Class Actions Allege Banks and Brokers Engaged in Price-Fixing

It's being called one of the longest running, most economically pervasive antitrust conspiracies ever uncovered in the U.S. For nearly two years, the DOJ, the IRS and the SEC have been probing industrywide collusive practices in the municipal bond industry.

Now Fairfax County, Va., the State of Mississippi and the City of Chicago, among other plaintiffs, have filed two nationwide class action lawsuits against 37 leading banks, insurance companies and brokers. The suits allege widespread price-fixing and bid-rigging in the multibillion-dollar municipal derivatives industry dating back to 1992. Plaintiffs in the suits, filed March 12 in the U.S. District Court for the District of Columbia, are seeking to recover treble damages.

"These lawsuits demonstrate that once the criminal process begins, companies face the prospect of civil litigation and costly damages--and as further punishment, the law allows the initial damage amount the banks must pay to be tripled," says Andre P. Barlow, a partner focusing on antitrust law at Doyle, Barlow & Mazard's Washington, D.C., office.

The first lawsuit, which stems partly from information obtained from Charlotte, N.C.-based Bank of America, is against 36 major banks and brokers, including JP Morgan Chase & Co., Bear Stearns & Co. Inc., Morgan Stanley and Merrill Lynch & Co. Bank of America is the sole defendant in a second suit that plaintiffs filed separately because of the bank's cooperation with plaintiffs and because its alleged wrongdoing occurred during a shorter period than that of the co-conspirators.

In the related criminal probe, Bank of America in February won amnesty from the DOJ in return for being the first defendant to provide information to the government. The DOJ has charged the other defendants with entering into anticompetitive rigging agreements, which are illegal under the Sherman Antitrust Act.

"As a reward for cooperating, the DOJ will not bring any criminal antitrust prosecution against Bank of America and, if the DOJ and the court presiding over the class action are satisfied with Bank of America's cooperation, Bank of America will be limiting its civil liability to single rather than treble damages," Barlow says.


Organized Scheming
Municipal bonds are issued to investors by municipalities to raise funds for large public works projects, including the construction and repair of roads and buildings. The funds are often invested in tax-free investment vehicles called municipal derivatives to earn interest until they are needed.

Brokers arrange auctions where municipal entities looking to purchase a municipal derivative receive bids from competing banks. The complaint alleges the banks issued complementary bids, which are not truly competitive because they are purposely priced out of the market and thus are not considered--therefore making the favored bidder's bid the most attractive.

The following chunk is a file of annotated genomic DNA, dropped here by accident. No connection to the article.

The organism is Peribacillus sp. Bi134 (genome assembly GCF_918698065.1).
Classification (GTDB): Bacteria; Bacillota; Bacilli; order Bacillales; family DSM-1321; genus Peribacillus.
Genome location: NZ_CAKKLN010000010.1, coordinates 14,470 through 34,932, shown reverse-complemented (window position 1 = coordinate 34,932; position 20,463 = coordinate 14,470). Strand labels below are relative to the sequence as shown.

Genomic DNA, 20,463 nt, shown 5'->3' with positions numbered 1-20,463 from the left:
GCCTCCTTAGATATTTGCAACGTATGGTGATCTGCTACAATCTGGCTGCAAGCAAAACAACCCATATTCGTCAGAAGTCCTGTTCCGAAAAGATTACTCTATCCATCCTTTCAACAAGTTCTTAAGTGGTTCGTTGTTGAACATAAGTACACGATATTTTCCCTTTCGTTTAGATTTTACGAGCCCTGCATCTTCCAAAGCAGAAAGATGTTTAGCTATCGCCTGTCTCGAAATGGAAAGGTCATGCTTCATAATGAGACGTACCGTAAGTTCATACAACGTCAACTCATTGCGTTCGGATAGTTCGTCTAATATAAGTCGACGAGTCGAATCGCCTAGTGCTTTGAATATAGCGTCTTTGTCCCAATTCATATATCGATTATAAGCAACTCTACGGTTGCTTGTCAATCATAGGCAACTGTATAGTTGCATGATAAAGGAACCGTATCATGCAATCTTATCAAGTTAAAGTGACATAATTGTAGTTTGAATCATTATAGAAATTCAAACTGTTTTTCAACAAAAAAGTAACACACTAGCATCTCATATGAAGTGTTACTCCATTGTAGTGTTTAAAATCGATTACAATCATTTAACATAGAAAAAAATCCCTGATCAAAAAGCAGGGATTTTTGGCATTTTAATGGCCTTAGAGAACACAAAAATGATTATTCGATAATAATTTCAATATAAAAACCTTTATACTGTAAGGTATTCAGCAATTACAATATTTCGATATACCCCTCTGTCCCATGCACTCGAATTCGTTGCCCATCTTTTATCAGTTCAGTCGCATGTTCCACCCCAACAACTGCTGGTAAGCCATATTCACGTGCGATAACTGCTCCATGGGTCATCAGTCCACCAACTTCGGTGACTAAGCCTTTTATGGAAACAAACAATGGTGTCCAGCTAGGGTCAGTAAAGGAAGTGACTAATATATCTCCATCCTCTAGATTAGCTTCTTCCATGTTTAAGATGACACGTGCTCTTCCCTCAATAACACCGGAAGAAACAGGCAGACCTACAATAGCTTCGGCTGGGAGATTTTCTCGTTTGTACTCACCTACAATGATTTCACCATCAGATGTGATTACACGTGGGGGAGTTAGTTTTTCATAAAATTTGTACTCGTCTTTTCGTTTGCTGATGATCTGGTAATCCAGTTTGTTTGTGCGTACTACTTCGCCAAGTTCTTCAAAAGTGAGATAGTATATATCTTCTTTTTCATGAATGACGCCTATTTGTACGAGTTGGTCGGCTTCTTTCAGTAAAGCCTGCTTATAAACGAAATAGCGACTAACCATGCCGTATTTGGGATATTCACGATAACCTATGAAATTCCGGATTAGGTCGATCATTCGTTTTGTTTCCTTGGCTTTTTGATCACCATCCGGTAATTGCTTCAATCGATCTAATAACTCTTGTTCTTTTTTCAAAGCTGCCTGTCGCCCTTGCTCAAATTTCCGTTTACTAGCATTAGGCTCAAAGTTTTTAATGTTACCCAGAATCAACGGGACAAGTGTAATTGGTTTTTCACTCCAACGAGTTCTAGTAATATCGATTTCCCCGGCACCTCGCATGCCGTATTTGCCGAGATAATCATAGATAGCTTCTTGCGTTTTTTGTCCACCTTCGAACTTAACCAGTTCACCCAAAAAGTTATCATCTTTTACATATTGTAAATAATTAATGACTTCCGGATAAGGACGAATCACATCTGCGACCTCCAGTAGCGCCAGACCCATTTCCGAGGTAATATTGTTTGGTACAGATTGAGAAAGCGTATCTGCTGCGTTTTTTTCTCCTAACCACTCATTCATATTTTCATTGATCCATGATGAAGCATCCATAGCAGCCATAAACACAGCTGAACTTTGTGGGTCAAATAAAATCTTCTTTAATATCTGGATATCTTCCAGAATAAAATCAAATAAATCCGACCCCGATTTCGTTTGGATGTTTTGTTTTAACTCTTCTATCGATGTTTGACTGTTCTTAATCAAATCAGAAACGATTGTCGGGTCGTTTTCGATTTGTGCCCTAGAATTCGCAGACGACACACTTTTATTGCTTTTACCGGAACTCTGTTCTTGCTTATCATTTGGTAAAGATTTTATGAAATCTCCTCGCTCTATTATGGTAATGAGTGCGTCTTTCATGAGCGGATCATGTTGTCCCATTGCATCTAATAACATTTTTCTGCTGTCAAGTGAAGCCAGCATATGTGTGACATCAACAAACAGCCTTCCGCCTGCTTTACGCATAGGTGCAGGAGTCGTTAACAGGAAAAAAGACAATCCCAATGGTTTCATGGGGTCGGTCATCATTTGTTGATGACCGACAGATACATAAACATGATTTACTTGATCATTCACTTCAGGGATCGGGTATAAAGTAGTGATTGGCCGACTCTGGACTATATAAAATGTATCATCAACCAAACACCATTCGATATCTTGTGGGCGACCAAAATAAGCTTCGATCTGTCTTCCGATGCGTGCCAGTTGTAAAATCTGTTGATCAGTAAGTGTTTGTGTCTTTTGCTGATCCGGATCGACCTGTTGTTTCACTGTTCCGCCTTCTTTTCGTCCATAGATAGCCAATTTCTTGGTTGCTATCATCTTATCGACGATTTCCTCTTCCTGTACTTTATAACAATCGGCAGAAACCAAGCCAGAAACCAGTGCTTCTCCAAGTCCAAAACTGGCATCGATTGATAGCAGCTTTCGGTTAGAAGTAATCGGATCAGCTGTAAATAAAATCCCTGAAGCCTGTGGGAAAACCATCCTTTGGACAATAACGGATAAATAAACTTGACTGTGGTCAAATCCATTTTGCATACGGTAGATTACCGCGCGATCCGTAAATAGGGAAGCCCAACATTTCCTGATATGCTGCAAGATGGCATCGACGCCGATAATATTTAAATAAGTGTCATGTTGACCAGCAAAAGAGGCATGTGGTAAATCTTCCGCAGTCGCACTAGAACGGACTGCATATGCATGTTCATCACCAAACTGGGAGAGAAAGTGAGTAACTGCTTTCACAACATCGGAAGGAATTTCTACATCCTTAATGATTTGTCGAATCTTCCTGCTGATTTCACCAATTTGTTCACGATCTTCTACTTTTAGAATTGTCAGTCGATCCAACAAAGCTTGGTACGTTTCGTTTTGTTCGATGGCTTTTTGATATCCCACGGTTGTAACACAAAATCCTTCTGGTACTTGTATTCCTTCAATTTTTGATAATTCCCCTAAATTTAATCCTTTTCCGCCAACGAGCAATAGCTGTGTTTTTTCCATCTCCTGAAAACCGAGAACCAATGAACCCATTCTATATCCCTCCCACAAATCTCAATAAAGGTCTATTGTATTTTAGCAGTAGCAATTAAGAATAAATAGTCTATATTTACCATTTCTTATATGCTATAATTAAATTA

Another method the banks allegedly employed is called "last look," in which the competitors allowed the favored bidder to take a look at other banks' bids so the bank deemed the favored bidder could structure its bid to beat the rest. In other situations involving multiple bidders--some with courtesy bids and some with legitimate bids--the winning bidder splits the benefits with the losing bidders.

"What plaintiffs alleged here is that the brokers and banks conspired to rig those bids so that instead of getting the kind of interest the municipalities and other public entities would enjoy in a competitive market, they were getting less," says Michael Lehmann, a partner at Cohen Milstein Hausfeld & Toll, one of the firms representing the plaintiffs. "In a competitive marketplace, providers would be expected to compete against each other for an issuer's business on the basis of the highest rate of return."


Limiting Damage
In seeking amnesty, Bank of America made use of statutes that provide for lesser penalties in civil and criminal prosecutions for the entity to first report the misconduct.

"Bank of America provided a lot of the information contained in the complaint," Lehmann says. "Counsel need to be aware that their company can be fingered by an amnesty applicant who gives information about the other participants in a conspiracy in exchange for getting the best possible deal."

For general counsel, this means it is vitally important to avoid getting into antitrust trouble. "With the risk of treble damages from class action lawsuits and possible criminal fines and jail time, top management must assess corporate procedures to avoid any allegations of price-fixing and bid-rigging before they surface," Barlow says. "Keeping everyone educated about the antitrust laws is the essence of good management."

General counsel should carefully develop and implement proactive antitrust compliance policies and programs. A carefully tailored and detailed corporate antitrust policy will make clear a company's commitment to complying with antitrust laws, in addition to establishing procedures for how to do it.
"The key is to make sure you take measures to keep your company in compliance with all antitrust laws, and out of trouble in the first place," Lehmann says.

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Yesenia Salcedo

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